The feat also created the science of radar astronomy.  Over the next months, scientists from Princeton and observatories visited Wall to study the moon and nearby comets with radar. To prepare for satellitetracking and for a future landing on
the moon, the Project Diana antenna was replaced with a 50-foot dish .The dish was ready to track the first scheduled advanced function American satellite when the Soviets launched Sputnik. The Soviet surprise was tracked from Wall 24 hours a day. Later space scientists created detailed maps of the moon using the radar and tracked every American and Soviet space launch into the 1970s.
     On April 1, 1960 the Diana site received signals from the first weather satellite, TIROS, using the 60-foot dish found at the site today . The site was now the NASA TIROS Command and Control Center for the fist two experimental weather satellites.  In the building attached to the giant antenna, the first 22,000 photos of cloud formations from space were developed and sent to NASA in Washington. This was a great leap in meteorology. The first typhoon was seen in Wall . Weather scientists realized what powerful tools these cameras in space were,and an entire operational series of satellites was built to help weather prediction worldwide.  No longer would typhoons and hurricanes hit land without warning, killing thousands .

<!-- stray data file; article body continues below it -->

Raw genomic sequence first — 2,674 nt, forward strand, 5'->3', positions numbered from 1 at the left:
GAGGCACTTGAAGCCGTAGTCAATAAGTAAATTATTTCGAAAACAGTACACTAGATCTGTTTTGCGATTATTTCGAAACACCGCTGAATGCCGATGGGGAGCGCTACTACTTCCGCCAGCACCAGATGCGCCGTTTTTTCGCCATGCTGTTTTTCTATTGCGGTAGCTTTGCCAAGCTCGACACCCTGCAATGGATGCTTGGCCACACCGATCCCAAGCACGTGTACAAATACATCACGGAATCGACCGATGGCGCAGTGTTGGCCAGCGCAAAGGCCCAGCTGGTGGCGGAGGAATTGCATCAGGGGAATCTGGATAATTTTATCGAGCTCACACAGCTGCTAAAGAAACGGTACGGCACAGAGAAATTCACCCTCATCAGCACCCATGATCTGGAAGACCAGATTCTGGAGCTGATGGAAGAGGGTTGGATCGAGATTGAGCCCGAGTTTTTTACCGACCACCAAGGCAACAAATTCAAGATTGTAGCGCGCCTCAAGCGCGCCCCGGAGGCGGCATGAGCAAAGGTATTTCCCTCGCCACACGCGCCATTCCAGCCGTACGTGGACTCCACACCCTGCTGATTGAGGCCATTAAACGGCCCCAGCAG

These 17 acres have an amazing past and many people and organizations have worked and are working to preserve this past and create a new future for Camp Evans in education.
[Fred Carl is director of the InfoAge Learning Center at Camp Evans.]